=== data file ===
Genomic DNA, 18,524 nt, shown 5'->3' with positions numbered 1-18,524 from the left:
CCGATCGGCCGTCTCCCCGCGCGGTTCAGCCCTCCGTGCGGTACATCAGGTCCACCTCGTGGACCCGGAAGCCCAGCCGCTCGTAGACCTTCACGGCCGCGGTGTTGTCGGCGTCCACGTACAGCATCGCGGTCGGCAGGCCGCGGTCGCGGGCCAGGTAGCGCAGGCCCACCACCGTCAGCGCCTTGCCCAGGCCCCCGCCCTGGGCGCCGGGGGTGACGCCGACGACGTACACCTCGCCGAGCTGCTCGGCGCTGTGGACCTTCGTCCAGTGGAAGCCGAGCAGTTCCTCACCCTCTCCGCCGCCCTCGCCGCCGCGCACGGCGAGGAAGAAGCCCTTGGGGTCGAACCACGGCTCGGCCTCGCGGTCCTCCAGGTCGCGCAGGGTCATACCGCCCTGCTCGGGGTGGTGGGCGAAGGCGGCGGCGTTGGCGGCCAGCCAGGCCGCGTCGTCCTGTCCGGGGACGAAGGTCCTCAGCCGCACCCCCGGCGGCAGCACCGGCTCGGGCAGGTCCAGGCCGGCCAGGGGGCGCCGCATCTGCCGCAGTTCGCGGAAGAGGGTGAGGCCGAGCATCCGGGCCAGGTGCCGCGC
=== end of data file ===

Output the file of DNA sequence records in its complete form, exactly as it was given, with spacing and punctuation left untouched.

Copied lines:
Genomic DNA, 18,524 nt, shown 5'->3' with positions numbered 1-18,524 from the left:
CCGATCGGCCGTCTCCCCGCGCGGTTCAGCCCTCCGTGCGGTACATCAGGTCCACCTCGTGGACCCGGAAGCCCAGCCGCTCGTAGACCTTCACGGCCGCGGTGTTGTCGGCGTCCACGTACAGCATCGCGGTCGGCAGGCCGCGGTCGCGGGCCAGGTAGCGCAGGCCCACCACCGTCAGCGCCTTGCCCAGGCCCCCGCCCTGGGCGCCGGGGGTGACGCCGACGACGTACACCTCGCCGAGCTGCTCGGCGCTGTGGACCTTCGTCCAGTGGAAGCCGAGCAGTTCCTCACCCTCTCCGCCGCCCTCGCCGCCGCGCACGGCGAGGAAGAAGCCCTTGGGGTCGAACCACGGCTCGGCCTCGCGGTCCTCCAGGTCGCGCAGGGTCATACCGCCCTGCTCGGGGTGGTGGGCGAAGGCGGCGGCGTTGGCGGCCAGCCAGGCCGCGTCGTCCTGTCCGGGGACGAAGGTCCTCAGCCGCACCCCCGGCGGCAGCACCGGCTCGGGCAGGTCCAGGCCGGCCAGGGGGCGCCGCATCTGCCGCAGTTCGCGGAAGAGGGTGAGGCCGAGCATCCGGGCCAGGTGCCGCGC